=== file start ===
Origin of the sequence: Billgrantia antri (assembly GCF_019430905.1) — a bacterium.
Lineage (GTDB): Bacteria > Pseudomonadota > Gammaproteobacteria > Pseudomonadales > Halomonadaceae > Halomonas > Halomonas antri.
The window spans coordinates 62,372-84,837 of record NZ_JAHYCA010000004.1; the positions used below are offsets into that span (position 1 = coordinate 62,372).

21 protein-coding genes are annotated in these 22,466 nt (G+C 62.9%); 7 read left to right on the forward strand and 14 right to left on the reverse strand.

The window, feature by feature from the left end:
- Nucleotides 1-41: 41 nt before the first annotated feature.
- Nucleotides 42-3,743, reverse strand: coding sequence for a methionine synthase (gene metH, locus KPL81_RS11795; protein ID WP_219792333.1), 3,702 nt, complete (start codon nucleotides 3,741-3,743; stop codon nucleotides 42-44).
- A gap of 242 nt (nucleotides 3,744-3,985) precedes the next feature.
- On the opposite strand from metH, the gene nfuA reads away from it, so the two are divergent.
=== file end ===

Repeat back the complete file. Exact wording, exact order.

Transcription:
Origin of the sequence: Billgrantia antri (assembly GCF_019430905.1) — a bacterium.
Lineage (GTDB): Bacteria > Pseudomonadota > Gammaproteobacteria > Pseudomonadales > Halomonadaceae > Halomonas > Halomonas antri.
The window spans coordinates 62,372-84,837 of record NZ_JAHYCA010000004.1; the positions used below are offsets into that span (position 1 = coordinate 62,372).

21 protein-coding genes are annotated in these 22,466 nt (G+C 62.9%); 7 read left to right on the forward strand and 14 right to left on the reverse strand.

The window, feature by feature from the left end:
- Nucleotides 1-41: 41 nt before the first annotated feature.
- Nucleotides 42-3,743, reverse strand: coding sequence for a methionine synthase (gene metH, locus KPL81_RS11795; protein ID WP_219792333.1), 3,702 nt, complete (start codon nucleotides 3,741-3,743; stop codon nucleotides 42-44).
- A gap of 242 nt (nucleotides 3,744-3,985) precedes the next feature.
- On the opposite strand from metH, the gene nfuA reads away from it, so the two are divergent.